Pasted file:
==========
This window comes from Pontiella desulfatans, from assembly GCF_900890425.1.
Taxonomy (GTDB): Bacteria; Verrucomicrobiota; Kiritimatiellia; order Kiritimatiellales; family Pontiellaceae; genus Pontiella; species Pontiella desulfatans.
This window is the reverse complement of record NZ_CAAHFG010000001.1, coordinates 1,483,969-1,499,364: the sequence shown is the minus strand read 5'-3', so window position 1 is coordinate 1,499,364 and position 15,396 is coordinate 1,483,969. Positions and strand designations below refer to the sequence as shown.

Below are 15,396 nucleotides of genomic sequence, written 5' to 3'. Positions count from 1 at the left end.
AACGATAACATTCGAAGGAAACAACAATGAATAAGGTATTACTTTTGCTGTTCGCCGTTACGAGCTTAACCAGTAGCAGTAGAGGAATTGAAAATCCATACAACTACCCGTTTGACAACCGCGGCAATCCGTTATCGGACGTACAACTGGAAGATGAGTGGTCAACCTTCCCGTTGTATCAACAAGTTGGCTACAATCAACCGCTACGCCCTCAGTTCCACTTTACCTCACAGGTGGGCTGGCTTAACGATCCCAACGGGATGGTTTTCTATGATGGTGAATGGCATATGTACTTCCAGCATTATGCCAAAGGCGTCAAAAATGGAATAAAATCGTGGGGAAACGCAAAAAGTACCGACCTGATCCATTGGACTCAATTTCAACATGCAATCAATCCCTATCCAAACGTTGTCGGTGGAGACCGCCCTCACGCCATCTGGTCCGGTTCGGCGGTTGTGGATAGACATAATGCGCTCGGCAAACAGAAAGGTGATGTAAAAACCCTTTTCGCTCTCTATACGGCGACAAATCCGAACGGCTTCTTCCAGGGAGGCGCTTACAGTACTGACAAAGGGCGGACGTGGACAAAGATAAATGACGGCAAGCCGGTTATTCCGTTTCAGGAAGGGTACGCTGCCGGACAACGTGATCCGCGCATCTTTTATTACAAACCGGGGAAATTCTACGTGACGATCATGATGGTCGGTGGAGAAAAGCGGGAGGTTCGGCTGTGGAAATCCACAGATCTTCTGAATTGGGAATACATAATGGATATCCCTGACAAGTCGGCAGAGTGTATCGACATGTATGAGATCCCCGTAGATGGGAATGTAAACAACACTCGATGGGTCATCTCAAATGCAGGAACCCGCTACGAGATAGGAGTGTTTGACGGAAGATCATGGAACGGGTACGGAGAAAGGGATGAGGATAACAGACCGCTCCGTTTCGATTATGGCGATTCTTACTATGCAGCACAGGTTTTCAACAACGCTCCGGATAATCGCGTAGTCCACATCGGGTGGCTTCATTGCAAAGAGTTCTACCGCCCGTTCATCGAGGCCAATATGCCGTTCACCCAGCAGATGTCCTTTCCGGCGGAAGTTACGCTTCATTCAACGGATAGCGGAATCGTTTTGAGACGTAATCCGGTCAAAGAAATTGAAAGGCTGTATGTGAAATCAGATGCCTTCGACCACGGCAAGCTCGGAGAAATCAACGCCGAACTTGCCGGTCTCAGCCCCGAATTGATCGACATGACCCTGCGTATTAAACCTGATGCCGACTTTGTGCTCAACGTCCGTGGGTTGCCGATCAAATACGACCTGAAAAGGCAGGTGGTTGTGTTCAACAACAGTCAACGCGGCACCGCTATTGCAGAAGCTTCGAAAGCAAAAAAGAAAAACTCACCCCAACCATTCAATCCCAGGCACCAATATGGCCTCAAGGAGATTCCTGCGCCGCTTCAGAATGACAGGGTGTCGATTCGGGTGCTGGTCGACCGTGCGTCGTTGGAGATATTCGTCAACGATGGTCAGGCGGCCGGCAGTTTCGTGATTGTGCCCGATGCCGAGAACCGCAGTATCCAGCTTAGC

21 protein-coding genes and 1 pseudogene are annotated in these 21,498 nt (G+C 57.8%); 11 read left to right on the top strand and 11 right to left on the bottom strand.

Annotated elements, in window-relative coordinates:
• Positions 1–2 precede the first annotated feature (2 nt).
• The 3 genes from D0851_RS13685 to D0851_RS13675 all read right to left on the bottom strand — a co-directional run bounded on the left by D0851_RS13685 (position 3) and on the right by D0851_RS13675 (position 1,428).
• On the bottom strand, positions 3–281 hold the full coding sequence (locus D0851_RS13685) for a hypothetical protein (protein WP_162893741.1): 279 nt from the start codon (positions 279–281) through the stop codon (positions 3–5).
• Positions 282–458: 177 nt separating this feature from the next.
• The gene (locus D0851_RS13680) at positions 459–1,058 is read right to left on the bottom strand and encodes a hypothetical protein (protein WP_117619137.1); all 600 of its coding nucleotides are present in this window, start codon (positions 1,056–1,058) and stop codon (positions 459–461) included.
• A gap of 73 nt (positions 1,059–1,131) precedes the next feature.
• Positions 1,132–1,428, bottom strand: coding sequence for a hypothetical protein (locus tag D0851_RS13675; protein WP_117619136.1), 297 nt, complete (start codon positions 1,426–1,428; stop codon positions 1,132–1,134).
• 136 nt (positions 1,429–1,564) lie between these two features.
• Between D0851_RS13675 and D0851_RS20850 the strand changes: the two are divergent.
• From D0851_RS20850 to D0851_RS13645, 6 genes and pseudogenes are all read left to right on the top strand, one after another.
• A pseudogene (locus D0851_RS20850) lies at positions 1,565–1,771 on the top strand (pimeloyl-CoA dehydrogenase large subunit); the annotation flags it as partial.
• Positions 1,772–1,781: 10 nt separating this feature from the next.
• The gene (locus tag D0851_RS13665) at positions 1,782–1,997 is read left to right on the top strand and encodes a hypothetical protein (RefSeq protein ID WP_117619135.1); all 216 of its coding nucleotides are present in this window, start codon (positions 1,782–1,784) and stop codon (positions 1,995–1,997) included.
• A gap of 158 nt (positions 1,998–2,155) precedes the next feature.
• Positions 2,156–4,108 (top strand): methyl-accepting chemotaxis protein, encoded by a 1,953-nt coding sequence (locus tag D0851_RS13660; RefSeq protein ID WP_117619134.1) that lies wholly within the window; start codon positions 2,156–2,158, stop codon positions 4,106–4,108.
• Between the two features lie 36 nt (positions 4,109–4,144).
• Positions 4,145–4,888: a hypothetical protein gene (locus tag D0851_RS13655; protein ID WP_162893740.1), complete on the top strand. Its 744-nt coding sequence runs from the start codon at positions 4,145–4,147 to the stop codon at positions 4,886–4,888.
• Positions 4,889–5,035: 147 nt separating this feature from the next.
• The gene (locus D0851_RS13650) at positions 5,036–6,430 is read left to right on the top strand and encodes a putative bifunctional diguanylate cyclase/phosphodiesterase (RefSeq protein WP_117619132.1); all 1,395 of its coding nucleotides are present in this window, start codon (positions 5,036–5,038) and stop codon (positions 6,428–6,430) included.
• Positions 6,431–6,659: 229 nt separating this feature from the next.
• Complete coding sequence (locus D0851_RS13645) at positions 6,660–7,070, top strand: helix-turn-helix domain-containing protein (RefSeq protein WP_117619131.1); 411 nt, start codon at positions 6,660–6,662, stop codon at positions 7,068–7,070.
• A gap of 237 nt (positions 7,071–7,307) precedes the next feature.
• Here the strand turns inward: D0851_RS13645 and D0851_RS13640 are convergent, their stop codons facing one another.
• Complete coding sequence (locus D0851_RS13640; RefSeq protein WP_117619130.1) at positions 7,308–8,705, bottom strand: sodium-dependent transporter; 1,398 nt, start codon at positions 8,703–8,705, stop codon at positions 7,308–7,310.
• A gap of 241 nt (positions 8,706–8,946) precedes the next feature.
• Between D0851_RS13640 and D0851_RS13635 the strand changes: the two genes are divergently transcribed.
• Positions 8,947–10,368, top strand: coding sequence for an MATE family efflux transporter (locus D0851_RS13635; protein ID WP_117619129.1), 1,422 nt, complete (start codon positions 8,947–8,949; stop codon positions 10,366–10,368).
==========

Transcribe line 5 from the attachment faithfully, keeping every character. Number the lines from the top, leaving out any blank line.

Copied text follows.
AACGATAACATTCGAAGGAAACAACAATGAATAAGGTATTACTTTTGCTGTTCGCCGTTACGAGCTTAACCAGTAGCAGTAGAGGAATTGAAAATCCATACAACTACCCGTTTGACAACCGCGGCAATCCGTTATCGGACGTACAACTGGAAGATGAGTGGTCAACCTTCCCGTTGTATCAACAAGTTGGCTACAATCAACCGCTACGCCCTCAGTTCCACTTTACCTCACAGGTGGGCTGGCTTAACGATCCCAACGGGATGGTTTTCTATGATGGTGAATGGCATATGTACTTCCAGCATTATGCCAAAGGCGTCAAAAATGGAATAAAATCGTGGGGAAACGCAAAAAGTACCGACCTGATCCATTGGACTCAATTTCAACATGCAATCAATCCCTATCCAAACGTTGTCGGTGGAGACCGCCCTCACGCCATCTGGTCCGGTTCGGCGGTTGTGGATAGACATAATGCGCTCGGCAAACAGAAAGGTGATGTAAAAACCCTTTTCGCTCTCTATACGGCGACAAATCCGAACGGCTTCTTCCAGGGAGGCGCTTACAGTACTGACAAAGGGCGGACGTGGACAAAGATAAATGACGGCAAGCCGGTTATTCCGTTTCAGGAAGGGTACGCTGCCGGACAACGTGATCCGCGCATCTTTTATTACAAACCGGGGAAATTCTACGTGACGATCATGATGGTCGGTGGAGAAAAGCGGGAGGTTCGGCTGTGGAAATCCACAGATCTTCTGAATTGGGAATACATAATGGATATCCCTGACAAGTCGGCAGAGTGTATCGACATGTATGAGATCCCCGTAGATGGGAATGTAAACAACACTCGATGGGTCATCTCAAATGCAGGAACCCGCTACGAGATAGGAGTGTTTGACGGAAGATCATGGAACGGGTACGGAGAAAGGGATGAGGATAACAGACCGCTCCGTTTCGATTATGGCGATTCTTACTATGCAGCACAGGTTTTCAACAACGCTCCGGATAATCGCGTAGTCCACATCGGGTGGCTTCATTGCAAAGAGTTCTACCGCCCGTTCATCGAGGCCAATATGCCGTTCACCCAGCAGATGTCCTTTCCGGCGGAAGTTACGCTTCATTCAACGGATAGCGGAATCGTTTTGAGACGTAATCCGGTCAAAGAAATTGAAAGGCTGTATGTGAAATCAGATGCCTTCGACCACGGCAAGCTCGGAGAAATCAACGCCGAACTTGCCGGTCTCAGCCCCGAATTGATCGACATGACCCTGCGTATTAAACCTGATGCCGACTTTGTGCTCAACGTCCGTGGGTTGCCGATCAAATACGACCTGAAAAGGCAGGTGGTTGTGTTCAACAACAGTCAACGCGGCACCGCTATTGCAGAAGCTTCGAAAGCAAAAAAGAAAAACTCACCCCAACCATTCAATCCCAGGCACCAATATGGCCTCAAGGAGATTCCTGCGCCGCTTCAGAATGACAGGGTGTCGATTCGGGTGCTGGTCGACCGTGCGTCGTTGGAGATATTCGTCAACGATGGTCAGGCGGCCGGCAGTTTCGTGATTGTGCCCGATGCCGAGAACCGCAGTATCCAGCTTAGC